Efua Dorkenoo, who for more than three decades waged an international campaign to eradicate the practice known as female genital mutilation, a centuries-old practice that affects millions of girls and women in Africa, the Middle East and immigrant communities around the world, died Oct. 18 at a hospital in London. She was 65.
The cause was cancer, according to an announcement by Equality Now, a women’s rights organization and one of the numerous human rights groups with which she was associated.
Affectionately known as “Mama Efua,” Ms. Dorkenoo was born in the West African nation of Ghana and settled in the 1960s in England. She found work there as a nurse and was a midwife-in-training when she encountered a woman in labor who had undergone female genital mutilation, often referred to as FGM.
The procedure, also known as female circumcision or genital cutting, entails partially or entirely removing the external female genitalia. Within practicing communities, it is regarded as a necessary means of ensuring a girl’s virginity before marriage. Outside those cultures, it is widely considered a human rights violation.
Sometimes carried out with tools including broken glass or razor blades, FGM can lead to severe scarring, chronic pain, infertility, infection and, in some cases, death. Many women who experienced FGM in childhood or adolescence endure lasting psychological trauma. More than 130 million girls and women have been subjected to FGM in the 29 countries where it is most prevalent, according to UNICEF statistics.
Ms. Dorkenoo’s patient in England was so badly scarred that she was unable to deliver her baby through natural childbirth. The encounter was a turning point for Ms. Dorkenoo, who became a public health specialist and dedicated the rest of her life to educating the public about the effects of FGM and to ending its practice.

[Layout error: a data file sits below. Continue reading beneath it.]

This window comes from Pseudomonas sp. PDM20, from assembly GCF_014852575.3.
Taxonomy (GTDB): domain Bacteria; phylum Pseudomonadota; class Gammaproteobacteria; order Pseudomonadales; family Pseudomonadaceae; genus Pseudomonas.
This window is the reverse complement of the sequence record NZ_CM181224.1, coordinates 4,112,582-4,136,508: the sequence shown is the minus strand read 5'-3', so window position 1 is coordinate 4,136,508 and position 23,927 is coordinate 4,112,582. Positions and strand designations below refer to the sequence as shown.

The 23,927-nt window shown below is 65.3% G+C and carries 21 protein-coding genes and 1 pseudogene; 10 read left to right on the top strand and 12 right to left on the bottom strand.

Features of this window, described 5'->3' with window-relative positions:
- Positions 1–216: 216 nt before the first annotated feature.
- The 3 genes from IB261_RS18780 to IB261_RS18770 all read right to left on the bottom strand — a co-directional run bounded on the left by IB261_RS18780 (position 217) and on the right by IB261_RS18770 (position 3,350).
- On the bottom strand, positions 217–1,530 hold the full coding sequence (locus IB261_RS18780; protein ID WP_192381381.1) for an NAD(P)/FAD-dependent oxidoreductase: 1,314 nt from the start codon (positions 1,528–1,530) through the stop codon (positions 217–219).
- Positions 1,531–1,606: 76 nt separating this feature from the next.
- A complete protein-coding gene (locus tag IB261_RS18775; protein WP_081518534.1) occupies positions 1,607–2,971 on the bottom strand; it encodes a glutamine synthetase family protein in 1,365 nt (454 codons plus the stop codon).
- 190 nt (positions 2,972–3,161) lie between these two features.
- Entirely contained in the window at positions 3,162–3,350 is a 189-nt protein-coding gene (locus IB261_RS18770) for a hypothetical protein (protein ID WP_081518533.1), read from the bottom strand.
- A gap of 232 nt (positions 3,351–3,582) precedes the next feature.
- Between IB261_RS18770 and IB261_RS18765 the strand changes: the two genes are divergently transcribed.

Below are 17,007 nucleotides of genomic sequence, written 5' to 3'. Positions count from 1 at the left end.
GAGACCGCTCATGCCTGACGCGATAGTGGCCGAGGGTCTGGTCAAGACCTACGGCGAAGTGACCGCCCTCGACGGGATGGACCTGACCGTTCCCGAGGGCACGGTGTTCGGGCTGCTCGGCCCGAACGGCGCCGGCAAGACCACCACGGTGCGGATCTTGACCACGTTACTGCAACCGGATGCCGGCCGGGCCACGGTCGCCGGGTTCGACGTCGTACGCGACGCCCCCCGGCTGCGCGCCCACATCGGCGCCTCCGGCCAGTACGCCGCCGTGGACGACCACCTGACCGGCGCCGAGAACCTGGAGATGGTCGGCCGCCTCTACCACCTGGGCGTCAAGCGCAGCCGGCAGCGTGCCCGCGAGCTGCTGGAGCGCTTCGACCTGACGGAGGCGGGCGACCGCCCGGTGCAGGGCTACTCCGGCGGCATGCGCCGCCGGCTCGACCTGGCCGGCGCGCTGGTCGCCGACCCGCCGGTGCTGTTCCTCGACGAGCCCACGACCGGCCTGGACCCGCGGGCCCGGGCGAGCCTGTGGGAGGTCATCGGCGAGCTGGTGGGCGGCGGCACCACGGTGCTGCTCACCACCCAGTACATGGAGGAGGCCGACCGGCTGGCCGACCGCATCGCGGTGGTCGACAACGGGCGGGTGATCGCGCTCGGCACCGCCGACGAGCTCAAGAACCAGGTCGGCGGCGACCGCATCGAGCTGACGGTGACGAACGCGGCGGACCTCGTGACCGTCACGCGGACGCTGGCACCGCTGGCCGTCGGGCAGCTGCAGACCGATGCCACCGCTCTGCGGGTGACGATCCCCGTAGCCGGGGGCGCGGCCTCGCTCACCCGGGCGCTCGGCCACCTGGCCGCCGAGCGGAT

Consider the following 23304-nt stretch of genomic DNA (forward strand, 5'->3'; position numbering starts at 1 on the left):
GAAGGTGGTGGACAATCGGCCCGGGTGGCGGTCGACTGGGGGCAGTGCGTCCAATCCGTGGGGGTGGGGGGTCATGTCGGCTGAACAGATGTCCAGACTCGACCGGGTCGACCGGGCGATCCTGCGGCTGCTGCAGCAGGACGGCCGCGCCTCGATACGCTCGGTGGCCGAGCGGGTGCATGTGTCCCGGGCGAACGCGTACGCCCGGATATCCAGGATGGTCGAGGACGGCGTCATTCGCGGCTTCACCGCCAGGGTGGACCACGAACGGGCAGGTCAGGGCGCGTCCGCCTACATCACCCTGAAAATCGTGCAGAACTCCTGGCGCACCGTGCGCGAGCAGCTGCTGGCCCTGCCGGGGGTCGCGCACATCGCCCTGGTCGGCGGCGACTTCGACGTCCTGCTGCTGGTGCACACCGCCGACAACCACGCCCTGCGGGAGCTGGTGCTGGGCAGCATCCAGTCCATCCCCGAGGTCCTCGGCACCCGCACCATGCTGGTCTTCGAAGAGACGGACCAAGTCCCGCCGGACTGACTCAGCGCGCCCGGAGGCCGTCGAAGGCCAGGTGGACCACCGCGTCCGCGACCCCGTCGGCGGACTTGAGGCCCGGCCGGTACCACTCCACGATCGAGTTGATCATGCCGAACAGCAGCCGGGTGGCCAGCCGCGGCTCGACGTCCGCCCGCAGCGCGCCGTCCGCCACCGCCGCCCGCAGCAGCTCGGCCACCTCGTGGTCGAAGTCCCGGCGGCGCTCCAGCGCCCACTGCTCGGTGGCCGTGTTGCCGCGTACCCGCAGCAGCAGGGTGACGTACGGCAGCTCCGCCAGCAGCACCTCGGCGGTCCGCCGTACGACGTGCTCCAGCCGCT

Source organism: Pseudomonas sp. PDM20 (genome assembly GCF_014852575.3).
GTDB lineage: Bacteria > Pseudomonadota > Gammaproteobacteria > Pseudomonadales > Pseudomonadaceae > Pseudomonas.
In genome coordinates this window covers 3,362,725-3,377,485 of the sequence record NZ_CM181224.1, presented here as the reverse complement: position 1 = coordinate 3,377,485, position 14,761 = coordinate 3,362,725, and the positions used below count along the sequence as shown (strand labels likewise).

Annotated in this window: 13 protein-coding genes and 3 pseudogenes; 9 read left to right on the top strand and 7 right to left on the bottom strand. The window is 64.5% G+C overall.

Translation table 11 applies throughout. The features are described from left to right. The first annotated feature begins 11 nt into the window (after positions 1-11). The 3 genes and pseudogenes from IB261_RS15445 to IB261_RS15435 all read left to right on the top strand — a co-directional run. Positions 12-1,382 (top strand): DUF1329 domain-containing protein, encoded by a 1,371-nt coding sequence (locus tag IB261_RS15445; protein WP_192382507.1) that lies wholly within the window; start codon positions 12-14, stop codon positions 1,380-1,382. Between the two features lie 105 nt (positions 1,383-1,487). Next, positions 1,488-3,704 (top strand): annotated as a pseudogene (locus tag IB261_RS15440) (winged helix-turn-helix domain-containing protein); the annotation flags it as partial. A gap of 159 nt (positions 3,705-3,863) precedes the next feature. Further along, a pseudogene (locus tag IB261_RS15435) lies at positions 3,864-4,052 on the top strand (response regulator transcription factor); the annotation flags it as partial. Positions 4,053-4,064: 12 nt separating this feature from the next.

“It’s all done clandestinely,” she once told The Washington Post. “You can take it from me, if there are people in the U.S. from Africa where it’s endemic, then it’s happening.”
Ms. Dorkenoo encountered resistance and even threats from groups that resented what they regarded as the intrusion of human rights activists on long-standing cultural traditions. “I’m told my offense in speaking out is greater than that of Salman Rushdie and that I should die,” she once remarked to the London Guardian, referring to the novelist who was the subject of an Iranian fatwa.
In the 1980s, Ms. Dorkenoo founded the Foundation for Women’s Health Research and Development, or Forward, a group that has sought to galvanize international efforts to end FGM. In the late 1990s and early 2000s, she worked for the World Health Organization in Geneva.
Among other initiatives, she pushed for stronger opposition to FGM in countries such as England, where the practice has been illegal since the 1980s but was rarely if ever prosecuted.
“No longer can we say we don’t want to upset anyone,” Ms. Dorkenoo insisted. “Of course prevention must be central — but prosecution is the flipside of that same coin. Because in many cases if a parent or guardian feels they can get away with it, they will.”
Former U.S. Rep. Pat Schroeder (D-Colo.), who was a key proponent of a 1996 law prohibiting FGM in the United States, reportedly referred to Ms. Dorkenoo’s efforts in England while shaping the U.S. legislation.
Stella Elliot Efua Yorke was born in Cape Coast, Ghana, on Sept. 6, 1949. In addition to her nursing training, she received a degree from the London School of Hygiene and Tropical Medicine.
She was the author of the book “Cutting the Rose: Female Genital Mutilation,” a volume that received international attention. In 1994, Queen Elizabeth II of England named her an honorary officer of the Order of the British Empire.
A complete list of survivors could not immediately be confirmed.
“We need to get out there and help families to free themselves from this cruel practice,” Ms. Dorkenoo said. “Every day that we sit here, it happens to healthy young children.”